A Successful Historic District: Using Land Development Ordinances to Protect Assets and Build Suitable New Assets
A lot goes into preserving an historic community. From codifying a historic district to educating building owners about the benefits to historic preservation, four towns have identified what makes their historic district ordinances success. In Bordentown City, people make all the difference. Haddonfield Borough layers on several zoning tools, including a form-based code, to preserve its iconic downtown. West Chester Borough's downtown renaissance is all about finding solutions to make historic preservation work. And Newtown Borough's Historical Architecture Review Board and staff have made the review process informative and friendly.
Cultural landscapes are all around us. A cultural landscape reveals aspects of a region's origins and development. Communities in Greater Philadelphia are adapting cultural landscapes from their obsolete industrial-era uses to active destinations for outdoor recreation and active transportation. Manayunk Canal is close to Center City Philadelphia. Delaware Canal State Park connects Pennsylvania's river communities. And the Schuylkill Canal is a testament to a community's interest in historic preservation.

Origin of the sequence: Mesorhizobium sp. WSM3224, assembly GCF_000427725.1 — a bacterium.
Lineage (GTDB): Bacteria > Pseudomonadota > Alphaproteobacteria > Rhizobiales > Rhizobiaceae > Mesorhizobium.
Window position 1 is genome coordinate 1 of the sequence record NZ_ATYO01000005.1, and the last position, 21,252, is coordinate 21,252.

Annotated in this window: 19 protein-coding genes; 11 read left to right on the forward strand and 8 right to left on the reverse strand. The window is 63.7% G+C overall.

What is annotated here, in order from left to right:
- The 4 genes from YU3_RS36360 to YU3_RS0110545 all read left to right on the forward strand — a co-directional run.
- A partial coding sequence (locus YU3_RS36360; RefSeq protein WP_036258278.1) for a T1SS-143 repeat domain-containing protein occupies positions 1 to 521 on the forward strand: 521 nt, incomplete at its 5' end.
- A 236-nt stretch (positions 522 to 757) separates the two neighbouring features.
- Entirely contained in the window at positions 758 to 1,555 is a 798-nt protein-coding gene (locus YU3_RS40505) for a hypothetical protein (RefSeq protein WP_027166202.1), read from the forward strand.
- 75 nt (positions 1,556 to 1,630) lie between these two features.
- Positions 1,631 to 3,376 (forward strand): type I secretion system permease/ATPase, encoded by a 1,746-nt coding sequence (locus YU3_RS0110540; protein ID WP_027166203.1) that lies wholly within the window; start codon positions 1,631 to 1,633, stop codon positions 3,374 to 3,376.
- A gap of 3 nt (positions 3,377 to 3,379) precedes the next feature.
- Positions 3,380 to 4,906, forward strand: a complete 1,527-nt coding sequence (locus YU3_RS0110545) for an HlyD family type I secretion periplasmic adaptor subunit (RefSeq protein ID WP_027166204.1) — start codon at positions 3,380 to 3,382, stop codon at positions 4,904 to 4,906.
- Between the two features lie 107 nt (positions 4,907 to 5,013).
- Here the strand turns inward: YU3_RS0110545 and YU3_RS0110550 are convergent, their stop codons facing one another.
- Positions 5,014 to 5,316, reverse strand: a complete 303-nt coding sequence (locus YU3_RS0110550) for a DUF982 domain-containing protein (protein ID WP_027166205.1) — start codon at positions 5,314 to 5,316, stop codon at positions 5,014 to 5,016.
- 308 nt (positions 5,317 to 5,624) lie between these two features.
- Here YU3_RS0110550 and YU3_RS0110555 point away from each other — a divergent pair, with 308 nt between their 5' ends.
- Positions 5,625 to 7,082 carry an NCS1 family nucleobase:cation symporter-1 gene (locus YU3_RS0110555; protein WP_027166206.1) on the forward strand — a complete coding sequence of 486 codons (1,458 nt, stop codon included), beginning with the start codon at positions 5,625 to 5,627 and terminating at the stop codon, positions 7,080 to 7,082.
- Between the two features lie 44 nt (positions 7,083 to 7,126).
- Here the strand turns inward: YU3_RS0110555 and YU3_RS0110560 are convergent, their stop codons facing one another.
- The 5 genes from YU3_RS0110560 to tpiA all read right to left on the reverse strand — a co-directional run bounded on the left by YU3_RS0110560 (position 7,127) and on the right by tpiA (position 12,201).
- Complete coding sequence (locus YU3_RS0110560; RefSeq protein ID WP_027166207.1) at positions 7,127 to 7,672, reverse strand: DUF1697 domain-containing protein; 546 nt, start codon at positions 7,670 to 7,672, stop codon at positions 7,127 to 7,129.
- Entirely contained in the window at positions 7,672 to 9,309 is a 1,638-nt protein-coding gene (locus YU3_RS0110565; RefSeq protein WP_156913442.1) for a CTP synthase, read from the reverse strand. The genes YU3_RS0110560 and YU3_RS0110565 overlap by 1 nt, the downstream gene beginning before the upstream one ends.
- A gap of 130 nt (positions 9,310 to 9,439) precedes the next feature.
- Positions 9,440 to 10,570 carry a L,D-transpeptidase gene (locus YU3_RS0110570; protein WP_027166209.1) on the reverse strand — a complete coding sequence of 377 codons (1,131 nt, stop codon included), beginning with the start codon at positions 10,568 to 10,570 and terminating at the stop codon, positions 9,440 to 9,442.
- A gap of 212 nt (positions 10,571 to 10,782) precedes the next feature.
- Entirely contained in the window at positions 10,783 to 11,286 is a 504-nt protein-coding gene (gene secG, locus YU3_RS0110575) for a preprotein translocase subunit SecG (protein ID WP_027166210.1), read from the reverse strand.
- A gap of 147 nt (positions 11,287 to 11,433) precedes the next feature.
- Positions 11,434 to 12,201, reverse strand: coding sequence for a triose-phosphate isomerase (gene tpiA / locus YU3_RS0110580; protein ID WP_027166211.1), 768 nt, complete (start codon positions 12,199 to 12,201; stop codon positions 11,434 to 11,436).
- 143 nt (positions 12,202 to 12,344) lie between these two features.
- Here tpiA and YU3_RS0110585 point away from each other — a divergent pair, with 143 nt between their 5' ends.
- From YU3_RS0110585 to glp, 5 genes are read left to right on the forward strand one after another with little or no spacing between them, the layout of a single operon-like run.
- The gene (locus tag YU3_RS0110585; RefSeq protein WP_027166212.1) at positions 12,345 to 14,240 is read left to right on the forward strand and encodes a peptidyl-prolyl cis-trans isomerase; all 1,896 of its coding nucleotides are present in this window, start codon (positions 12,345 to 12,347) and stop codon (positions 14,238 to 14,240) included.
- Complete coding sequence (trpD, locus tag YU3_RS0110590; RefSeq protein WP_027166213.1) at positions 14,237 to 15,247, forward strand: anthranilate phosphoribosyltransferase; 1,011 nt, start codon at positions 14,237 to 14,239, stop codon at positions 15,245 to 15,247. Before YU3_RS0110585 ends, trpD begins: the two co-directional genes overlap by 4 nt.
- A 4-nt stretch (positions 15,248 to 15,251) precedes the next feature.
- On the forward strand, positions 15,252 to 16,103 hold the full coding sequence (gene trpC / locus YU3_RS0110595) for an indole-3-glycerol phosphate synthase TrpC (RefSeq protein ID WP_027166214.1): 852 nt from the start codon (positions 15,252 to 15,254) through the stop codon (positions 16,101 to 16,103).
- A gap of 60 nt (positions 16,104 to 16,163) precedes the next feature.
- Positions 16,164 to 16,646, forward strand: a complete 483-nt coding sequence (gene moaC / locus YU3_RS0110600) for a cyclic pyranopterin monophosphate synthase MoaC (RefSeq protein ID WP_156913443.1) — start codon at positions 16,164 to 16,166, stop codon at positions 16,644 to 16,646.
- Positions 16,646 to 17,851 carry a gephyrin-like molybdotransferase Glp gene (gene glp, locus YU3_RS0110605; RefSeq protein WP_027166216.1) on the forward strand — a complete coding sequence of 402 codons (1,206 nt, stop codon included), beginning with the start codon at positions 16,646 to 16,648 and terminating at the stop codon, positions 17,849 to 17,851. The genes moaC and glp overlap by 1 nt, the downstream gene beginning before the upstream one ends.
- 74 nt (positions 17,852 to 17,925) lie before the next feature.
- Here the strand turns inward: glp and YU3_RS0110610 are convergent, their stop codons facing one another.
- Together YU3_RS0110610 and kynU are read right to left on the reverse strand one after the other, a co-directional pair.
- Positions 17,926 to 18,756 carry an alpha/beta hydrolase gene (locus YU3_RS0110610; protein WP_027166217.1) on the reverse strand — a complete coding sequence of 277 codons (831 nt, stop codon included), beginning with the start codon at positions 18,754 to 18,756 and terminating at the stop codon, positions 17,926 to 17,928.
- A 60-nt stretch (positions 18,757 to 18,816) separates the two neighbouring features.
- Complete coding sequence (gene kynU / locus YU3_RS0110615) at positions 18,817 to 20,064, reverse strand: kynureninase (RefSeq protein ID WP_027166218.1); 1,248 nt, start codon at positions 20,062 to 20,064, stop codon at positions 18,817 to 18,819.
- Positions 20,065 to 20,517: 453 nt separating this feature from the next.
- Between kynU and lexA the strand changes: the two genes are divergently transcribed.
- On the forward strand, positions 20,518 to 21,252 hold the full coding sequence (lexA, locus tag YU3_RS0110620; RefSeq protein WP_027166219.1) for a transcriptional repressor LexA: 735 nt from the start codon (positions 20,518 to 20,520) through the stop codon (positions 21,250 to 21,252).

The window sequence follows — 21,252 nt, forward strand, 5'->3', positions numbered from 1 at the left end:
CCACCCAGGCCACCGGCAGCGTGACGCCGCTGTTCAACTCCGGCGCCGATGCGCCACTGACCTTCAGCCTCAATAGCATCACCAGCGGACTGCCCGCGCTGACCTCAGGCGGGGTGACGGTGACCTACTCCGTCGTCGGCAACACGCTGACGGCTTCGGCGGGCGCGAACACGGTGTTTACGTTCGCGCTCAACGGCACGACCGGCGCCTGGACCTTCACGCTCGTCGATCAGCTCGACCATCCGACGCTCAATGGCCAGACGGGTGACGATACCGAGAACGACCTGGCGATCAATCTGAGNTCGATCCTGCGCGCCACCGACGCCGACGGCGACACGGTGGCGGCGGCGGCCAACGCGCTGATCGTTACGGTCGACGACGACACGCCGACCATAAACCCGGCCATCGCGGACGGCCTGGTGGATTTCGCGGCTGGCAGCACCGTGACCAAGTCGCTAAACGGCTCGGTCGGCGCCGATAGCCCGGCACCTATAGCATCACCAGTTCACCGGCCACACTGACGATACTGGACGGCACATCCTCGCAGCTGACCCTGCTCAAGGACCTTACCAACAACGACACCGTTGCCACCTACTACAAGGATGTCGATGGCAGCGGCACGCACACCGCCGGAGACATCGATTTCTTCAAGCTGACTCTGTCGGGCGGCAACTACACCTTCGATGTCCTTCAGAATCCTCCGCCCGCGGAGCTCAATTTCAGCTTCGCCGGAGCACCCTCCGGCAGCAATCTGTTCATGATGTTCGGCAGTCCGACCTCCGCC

Locally-owned theaters have been an important fixture in small towns across America. In their prime, these cinema and live performance venues were hubs for local entertainment and community gathering in an era when commercial and social activity revolved around the downtown. With the rise of shopping centers, television, and multiplexes in the mid-twentieth century, many downtown theaters entered into a period of decline and deterioration. While many were forced to close their doors and demolished, some survived and have been restored as commercial theaters, arts cinemas, and performance venues, or as interesting examples of adaptive re-use projects. Ambler, Collingswood, Phoenixville, and Doylestown, among several other notable communities, are home to theaters that are celebrating their second and (sometimes) third acts.